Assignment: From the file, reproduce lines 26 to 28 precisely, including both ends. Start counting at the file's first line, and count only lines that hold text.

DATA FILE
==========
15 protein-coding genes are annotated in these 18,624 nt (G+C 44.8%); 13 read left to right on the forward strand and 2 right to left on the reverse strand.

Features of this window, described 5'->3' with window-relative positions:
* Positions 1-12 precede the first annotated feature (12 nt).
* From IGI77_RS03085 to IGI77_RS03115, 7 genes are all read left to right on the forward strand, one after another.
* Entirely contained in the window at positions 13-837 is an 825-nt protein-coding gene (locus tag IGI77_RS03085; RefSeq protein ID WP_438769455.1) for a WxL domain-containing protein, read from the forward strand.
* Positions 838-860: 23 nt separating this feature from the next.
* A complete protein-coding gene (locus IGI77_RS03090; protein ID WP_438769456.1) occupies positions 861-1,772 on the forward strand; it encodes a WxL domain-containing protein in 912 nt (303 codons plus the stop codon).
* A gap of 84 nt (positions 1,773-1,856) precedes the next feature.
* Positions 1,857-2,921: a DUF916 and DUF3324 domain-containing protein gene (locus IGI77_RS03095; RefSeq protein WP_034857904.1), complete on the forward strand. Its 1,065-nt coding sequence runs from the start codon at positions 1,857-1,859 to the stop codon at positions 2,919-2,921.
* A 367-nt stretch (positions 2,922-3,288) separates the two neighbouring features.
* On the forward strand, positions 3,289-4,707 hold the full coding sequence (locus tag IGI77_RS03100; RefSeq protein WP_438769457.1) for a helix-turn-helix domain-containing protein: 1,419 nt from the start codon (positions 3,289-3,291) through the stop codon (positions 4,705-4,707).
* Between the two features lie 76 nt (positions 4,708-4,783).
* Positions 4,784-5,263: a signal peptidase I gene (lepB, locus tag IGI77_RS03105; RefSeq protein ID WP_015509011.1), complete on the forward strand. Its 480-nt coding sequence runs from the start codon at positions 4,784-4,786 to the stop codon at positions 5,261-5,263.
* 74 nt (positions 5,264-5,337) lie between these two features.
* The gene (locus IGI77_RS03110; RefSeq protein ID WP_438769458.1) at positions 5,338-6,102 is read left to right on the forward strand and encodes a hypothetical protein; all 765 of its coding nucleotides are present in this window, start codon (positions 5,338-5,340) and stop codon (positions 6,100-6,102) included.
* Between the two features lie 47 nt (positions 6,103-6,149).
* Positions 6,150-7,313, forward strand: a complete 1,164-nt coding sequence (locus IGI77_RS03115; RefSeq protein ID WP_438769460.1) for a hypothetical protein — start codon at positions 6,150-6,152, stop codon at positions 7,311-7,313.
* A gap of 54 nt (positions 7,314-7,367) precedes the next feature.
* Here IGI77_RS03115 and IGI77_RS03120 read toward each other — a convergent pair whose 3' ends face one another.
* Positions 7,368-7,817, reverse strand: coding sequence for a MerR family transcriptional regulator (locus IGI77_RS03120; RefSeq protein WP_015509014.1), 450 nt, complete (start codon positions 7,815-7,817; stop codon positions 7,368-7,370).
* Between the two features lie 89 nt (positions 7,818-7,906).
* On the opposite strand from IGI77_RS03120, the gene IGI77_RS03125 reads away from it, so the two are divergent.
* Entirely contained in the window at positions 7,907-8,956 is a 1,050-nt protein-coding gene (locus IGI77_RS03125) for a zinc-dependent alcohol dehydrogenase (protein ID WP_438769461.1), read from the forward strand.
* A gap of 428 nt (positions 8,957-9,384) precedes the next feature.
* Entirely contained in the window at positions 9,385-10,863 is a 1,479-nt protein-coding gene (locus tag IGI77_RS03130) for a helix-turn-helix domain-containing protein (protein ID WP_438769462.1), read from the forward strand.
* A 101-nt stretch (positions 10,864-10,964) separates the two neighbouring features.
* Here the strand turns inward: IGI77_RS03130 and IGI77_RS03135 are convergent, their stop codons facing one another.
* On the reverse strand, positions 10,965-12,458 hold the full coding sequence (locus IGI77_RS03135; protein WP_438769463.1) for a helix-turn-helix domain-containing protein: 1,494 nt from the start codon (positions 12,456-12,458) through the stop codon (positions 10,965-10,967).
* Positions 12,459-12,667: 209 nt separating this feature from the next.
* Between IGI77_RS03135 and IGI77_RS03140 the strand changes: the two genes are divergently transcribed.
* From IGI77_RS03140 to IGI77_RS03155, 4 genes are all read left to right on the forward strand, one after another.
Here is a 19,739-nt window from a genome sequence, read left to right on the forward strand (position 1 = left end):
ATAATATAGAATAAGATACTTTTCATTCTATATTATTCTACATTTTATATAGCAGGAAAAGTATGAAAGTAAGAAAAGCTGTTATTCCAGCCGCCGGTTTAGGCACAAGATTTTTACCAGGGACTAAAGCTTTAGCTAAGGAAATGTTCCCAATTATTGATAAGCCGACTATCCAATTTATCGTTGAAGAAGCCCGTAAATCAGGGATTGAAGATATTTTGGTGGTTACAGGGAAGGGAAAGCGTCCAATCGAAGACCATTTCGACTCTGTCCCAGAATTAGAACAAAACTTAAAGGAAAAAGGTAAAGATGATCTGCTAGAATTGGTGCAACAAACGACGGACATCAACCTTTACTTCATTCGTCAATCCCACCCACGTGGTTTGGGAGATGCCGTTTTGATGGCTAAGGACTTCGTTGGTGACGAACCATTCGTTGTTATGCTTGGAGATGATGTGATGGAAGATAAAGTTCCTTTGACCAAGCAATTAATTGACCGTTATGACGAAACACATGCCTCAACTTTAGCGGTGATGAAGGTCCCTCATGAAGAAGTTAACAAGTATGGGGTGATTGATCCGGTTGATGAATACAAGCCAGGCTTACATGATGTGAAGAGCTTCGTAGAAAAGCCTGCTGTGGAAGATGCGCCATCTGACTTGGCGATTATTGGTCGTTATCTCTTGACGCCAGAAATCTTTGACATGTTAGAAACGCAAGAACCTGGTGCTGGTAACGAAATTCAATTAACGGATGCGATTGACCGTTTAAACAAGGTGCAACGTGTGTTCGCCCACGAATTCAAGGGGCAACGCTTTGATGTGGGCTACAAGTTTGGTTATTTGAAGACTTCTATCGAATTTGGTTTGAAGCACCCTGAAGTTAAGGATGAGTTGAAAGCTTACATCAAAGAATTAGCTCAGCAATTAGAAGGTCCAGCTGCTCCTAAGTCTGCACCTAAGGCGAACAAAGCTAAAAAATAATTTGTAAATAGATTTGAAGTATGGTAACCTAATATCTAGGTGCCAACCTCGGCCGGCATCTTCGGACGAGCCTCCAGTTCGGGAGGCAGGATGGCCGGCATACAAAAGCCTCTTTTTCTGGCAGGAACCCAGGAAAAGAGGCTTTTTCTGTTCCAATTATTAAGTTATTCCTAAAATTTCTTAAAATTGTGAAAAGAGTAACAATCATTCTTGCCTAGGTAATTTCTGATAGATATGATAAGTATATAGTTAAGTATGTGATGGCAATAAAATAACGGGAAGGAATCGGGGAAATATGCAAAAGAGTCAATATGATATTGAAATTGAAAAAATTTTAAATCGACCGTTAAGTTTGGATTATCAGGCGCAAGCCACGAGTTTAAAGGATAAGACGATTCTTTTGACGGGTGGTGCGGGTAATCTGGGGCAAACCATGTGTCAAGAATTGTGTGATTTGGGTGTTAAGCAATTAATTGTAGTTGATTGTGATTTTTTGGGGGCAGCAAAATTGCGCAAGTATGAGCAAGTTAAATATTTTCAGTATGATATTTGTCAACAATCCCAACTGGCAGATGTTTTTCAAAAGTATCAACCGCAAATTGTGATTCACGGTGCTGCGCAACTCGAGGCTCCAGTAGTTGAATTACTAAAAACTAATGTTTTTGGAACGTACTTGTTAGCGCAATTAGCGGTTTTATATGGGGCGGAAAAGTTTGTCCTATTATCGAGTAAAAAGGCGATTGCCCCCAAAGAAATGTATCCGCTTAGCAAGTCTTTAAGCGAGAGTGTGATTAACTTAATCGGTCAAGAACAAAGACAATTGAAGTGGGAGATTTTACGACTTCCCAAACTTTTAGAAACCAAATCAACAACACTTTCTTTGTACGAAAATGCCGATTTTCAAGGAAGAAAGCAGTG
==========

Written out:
* A 101-nt stretch (positions 10,864-10,964) separates the two neighbouring features.
* Here the strand turns inward: IGI77_RS03130 and IGI77_RS03135 are convergent, their stop codons facing one another.
* On the reverse strand, positions 10,965-12,458 hold the full coding sequence (locus IGI77_RS03135; protein WP_438769463.1) for a helix-turn-helix domain-containing protein: 1,494 nt from the start codon (positions 12,456-12,458) through the stop codon (positions 10,965-10,967).